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Petworth: A ‘Capability’ Brown landscape

June 10th, 2013 | 2 Comments »
I'm in England for the next few weeks, visiting a friend before setting out on a tour of English gardens. On the weekend I spent a glorious afternoon walking through a landscape designed and constructed in the 18th century by Lancelot 'Capability' Brown. Brown created an estimated 170 landscapes in England, many of which remain. Petworth in Sussex, is one of these, and it shows all of Brown's characteristic trademarks. First of these is the broad lawn that sweeps from the house down to an artificially created lake. This simple

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Praise for Glen Villa: Site and Insight

May 12th, 2013 | 2 Comments »
A few weeks ago, rummaging around on the internet, I came across a blog written by Allan Becker, Garden Guru. Since he was a fellow Montrealer, I emailed him, suggesting that as neighbours of a sort, with common interests, we should get to know each other. Allan responded quickly, with some good advice. Thanks to him, I modified the layout of this blog to make my photos larger. A random photo, having nothing to do with the content of this post. Except that it's pretty. Can you identify the flower?

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A review of “What Are Gardens For: Experiencing, Making and Thinking About Gardens” by Rory Stuart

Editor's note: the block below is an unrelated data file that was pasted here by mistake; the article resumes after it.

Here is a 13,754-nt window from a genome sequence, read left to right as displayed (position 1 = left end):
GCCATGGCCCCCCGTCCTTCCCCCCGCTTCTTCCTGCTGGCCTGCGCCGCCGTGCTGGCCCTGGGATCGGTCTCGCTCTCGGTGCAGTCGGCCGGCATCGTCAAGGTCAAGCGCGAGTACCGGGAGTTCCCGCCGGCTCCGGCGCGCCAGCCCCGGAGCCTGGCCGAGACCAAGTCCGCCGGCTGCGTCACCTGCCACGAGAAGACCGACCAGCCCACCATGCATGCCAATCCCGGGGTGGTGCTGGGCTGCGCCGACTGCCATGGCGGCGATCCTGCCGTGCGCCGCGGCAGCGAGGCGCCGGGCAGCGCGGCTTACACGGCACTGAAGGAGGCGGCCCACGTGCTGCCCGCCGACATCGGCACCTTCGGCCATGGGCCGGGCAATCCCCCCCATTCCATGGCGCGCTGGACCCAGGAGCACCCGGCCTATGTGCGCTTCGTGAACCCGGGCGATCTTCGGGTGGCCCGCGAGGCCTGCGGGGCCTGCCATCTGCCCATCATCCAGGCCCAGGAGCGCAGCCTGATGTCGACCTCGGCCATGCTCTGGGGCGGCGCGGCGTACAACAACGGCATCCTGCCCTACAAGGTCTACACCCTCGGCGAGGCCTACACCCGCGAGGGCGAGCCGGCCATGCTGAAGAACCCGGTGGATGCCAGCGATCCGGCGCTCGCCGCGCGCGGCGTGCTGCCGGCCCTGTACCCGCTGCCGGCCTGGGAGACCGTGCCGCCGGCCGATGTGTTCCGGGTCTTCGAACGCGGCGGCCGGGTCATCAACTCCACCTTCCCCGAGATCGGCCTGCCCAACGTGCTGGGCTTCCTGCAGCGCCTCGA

April 30th, 2013 | 2 Comments »
This book arrives at a good moment. In a few months, I'll be visiting gardens in England along with fifteen other women, and Rory Stuart's book offers some excellent pointers on what to pay attention to when visiting a garden and how to evaluate the experience. The subtitle, Experiencing, Making and Thinking Abut Gardens, explains what the book is about. It's not a 'how-to' book, and there isn't much in it about making gardens. Not to worry, the book offers much more. It's one of those books that helps to

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Evaluating Canada Blooms 2013

March 27th, 2013 | 3 Comments »
Flowers do not a garden make. Nor a garden show. Nonetheless, for me flower arrangements were the highlight of this year’s Canada Blooms. And I am not a flower arranger. Not any good at it, and not interested in becoming any better. But I do like art, and to see amazingly artful compositions made with plant material was a nice treat. Can you imagine the time and effort it took to create this gold ribbon winner? Nancy Wilson's gold ribbon winning painting reflects an amaryllis tucked into the arch behind.

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Is Canada Blooms a garden?

March 21st, 2013 | 2 Comments »
An extra post, from Toronto As I write, I’m on my way to Toronto to visit Canada Blooms, Canada’s largest garden show. I’m speaking tomorrow about using art in a garden and am pleased to be doing this. I set myself a goal when I first started giving talks about gardens and garden design, and that goal was to speak at Canada Blooms. So, as of tomorrow afternoon, I'll check off one item on my (increasingly long) list of things to do. I visited Canada Blooms last year and, quite